MLAG VS. Stacking: What Is Your Option?
MLAG vs. stacking is something that has been thrown around many times – both of them are valid options to bond separate switches and manage them as a single logic switch, MLAG and stacking significantly improve network efficiency while simplify system management. So what makes the differences? When should we choose MLAG instead of switch stacking? We try to clear out some confusions by comparing MLAG vs. stacking features, pros and cons, then analyzing how to make a proper decision over MLAG vs. stacking.
MLAG vs. Stacking
Let’s start with the basics of MLAG and Stacking. Short for Multi-Chassis Link Aggregation, MLAG is the ability of two or more switches to act like a single switch when forming link bundles. This allows a host to uplink to two switches for physical diversity, while only have a single bundle interface to manage. Also, two switches could connect to two other switches using MLAG, with all links forwarding. Most MLAG implementation are totally proprietary, that means you are not able to an MLAG between different vendors.
Stacking, however, is usually something you may expect at the edge rather than the core of the network. It allows you to manage multiple switches as a single entity, which can be achieved by linking switch backplane or connecting uplink ports at the front. Likewise, stacking is supposed to happen between Ethernet switches in the same product line of the vendor.
Pros and Cons
Here we take a review of some of the pros and cons of MLAG and stacking, helping you to understand the benefits and limitations of each technology.
Pros of MLAG
· Traffic is more evenly distributed to each of the switches through the use of LAG hashing. And each switch is independently able for forward / route traffic without · passing to a switch
· Can simply bundle more links into the LAGs to increase bandwidth for North & South as well as East & West
· Offers more stability over stacking since it has dual management and control planes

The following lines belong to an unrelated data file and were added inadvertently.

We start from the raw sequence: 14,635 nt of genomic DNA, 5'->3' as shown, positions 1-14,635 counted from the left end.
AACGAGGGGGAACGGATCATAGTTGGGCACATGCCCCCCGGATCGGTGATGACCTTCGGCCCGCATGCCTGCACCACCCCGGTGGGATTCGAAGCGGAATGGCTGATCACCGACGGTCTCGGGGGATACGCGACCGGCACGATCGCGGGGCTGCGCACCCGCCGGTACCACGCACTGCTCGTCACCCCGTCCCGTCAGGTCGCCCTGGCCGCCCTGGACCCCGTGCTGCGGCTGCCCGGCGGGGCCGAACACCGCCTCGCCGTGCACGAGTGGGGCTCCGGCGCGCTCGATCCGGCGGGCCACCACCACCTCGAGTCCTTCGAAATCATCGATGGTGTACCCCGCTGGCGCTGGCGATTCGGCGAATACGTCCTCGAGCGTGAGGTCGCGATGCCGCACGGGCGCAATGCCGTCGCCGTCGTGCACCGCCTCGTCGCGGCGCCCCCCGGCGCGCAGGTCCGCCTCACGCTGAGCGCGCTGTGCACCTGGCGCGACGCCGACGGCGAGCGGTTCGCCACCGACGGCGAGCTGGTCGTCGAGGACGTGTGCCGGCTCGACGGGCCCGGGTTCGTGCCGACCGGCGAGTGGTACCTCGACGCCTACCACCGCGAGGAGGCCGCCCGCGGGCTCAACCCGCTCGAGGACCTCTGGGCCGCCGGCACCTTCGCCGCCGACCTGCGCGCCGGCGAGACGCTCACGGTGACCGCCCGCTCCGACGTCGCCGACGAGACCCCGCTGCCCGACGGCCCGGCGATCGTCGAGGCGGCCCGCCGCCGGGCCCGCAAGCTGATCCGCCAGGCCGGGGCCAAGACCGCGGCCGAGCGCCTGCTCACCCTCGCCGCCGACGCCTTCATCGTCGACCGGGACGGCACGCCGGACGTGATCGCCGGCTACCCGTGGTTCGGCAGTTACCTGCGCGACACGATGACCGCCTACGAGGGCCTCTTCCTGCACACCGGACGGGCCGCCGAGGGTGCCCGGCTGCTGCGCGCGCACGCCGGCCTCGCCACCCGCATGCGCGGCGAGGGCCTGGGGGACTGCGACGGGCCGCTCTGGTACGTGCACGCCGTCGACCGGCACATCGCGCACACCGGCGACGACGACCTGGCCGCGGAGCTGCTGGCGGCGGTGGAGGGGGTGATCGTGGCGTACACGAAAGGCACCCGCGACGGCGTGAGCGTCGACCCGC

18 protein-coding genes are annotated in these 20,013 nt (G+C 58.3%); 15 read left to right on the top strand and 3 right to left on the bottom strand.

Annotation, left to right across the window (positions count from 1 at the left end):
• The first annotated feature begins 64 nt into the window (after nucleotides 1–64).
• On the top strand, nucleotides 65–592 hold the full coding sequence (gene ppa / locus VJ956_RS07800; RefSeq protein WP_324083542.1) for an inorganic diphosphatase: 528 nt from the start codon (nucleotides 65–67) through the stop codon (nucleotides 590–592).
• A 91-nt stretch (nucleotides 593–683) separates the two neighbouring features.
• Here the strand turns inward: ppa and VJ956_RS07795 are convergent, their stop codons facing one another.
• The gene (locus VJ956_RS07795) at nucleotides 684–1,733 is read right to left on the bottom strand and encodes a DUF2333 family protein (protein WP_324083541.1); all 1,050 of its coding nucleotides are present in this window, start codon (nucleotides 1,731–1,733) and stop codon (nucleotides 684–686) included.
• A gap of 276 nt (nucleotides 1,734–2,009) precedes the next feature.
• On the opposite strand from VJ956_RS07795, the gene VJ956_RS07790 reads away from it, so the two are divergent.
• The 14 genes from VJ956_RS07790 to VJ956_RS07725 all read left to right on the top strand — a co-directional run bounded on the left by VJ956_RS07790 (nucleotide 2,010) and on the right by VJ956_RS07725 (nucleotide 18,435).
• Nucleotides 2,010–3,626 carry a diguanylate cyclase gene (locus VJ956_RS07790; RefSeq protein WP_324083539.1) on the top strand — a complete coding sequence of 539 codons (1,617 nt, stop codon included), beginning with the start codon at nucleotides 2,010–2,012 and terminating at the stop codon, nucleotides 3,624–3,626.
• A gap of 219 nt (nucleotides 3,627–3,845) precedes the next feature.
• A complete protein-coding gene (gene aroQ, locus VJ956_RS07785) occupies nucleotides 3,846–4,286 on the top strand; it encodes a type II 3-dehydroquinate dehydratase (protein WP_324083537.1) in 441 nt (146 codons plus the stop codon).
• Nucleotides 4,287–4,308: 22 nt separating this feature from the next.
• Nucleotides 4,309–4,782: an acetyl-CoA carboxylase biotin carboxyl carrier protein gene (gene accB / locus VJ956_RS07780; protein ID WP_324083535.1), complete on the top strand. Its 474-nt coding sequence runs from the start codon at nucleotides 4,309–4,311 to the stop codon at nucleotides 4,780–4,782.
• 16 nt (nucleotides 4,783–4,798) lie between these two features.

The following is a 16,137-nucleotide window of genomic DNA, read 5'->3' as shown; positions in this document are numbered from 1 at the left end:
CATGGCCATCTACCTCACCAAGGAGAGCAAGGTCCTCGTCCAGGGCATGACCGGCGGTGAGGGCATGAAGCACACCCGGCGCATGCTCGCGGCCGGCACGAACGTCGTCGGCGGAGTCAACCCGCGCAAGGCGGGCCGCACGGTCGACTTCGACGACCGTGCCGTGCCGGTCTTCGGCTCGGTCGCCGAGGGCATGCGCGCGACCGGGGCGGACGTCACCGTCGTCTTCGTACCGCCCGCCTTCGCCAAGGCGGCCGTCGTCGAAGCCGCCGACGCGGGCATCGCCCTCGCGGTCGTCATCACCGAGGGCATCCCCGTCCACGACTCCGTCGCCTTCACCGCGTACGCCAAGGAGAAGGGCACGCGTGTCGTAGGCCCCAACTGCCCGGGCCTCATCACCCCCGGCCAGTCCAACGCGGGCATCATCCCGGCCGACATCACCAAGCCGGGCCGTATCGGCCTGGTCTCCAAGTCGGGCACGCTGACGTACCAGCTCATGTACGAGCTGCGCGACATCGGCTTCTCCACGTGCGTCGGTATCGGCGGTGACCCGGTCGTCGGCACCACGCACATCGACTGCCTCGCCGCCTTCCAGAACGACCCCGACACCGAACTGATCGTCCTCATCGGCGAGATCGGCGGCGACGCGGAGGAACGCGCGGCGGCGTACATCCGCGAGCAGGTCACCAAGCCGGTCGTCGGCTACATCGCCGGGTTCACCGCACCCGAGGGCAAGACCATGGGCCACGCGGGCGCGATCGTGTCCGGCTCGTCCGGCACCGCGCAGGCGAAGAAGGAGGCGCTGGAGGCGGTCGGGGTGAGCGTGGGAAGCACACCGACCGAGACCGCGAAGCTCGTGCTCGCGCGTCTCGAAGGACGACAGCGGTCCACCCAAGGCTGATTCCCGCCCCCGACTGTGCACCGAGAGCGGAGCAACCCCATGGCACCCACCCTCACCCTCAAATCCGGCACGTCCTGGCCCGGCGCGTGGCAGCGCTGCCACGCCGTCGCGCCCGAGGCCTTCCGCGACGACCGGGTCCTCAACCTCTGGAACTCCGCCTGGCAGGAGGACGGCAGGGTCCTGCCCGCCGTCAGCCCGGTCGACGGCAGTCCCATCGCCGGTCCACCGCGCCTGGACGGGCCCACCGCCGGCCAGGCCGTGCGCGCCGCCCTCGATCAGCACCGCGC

· More suitable for switches that are geographically separate. However, when stacking remotely separated switches, the exponential of error increasing with distance
· Can upgrade one switch at a time without affecting service. Besides, it could expands port capacity beyond the limitation that you could with stacking - simply adding another switch East or West by creating another MLAG to another switch.
Cons of MLAG
· More complex to configure
· Have to configure/maintain each switch individually when using MLAG
Pros of Stacking
· Much simpler and easier to configure and manage
· Possibly easier to add more ports by adding an additional switch to the stack
Cons of Stacking
· Limited to number of switches that can be added to the stack or bond. Not able to add more bandwidth to stacking (but you can for bonding)
· Single control and management plane
· More inter-switch communication, as opposed to the ISC for MLAG
MLAG vs. Stacking: Which to Choose?
MLAG is useful to present diverse physical paths to hosts, and it also allows you to do software upgrade of the core. It can be an efficient tool to eliminate blocked Layer 2 links due to spanning-tree. MLAG can be used at various places in the network to eliminate bottlenecks and provide resiliency – at the leaf layer it offers active/active redundant connections from the server to the switches. While at the spine layer, it greatly enhances the Layer 2 scalability without increasing the cost. So if you need redundant Layer 2 connections and access to large portions of bandwidth, or your application servers require multi-path fabric architectures, MLAG would be a better design.
Stacking is a great fit for limited space deployment where flexibility trumps availability. As a pay-as-you-grow model, switch stacking is attractive for users that need flexibility in their physical network. However, the connecting distance is limited by the length of stacking cable – often within wiring closet. So if you have a small site that configuration simplicity is a matter, and bandwidth distribution to switches less of a concern, or your switches are in close proximity of each other, stacking could be your choice.
Lanbras offers a large portfolio of network switches with various port design and feature sets, including 10GbE switch, 25GbE switch, 40GbE switch and 100GbE switch. Some of them also have the function of MLAG and stacking.
Lanbras Network Switch and Gigabit PoE Switch provide customers with better network efficiency and business value. If you need any help, feel free to reach out via firstname.lastname@example.org.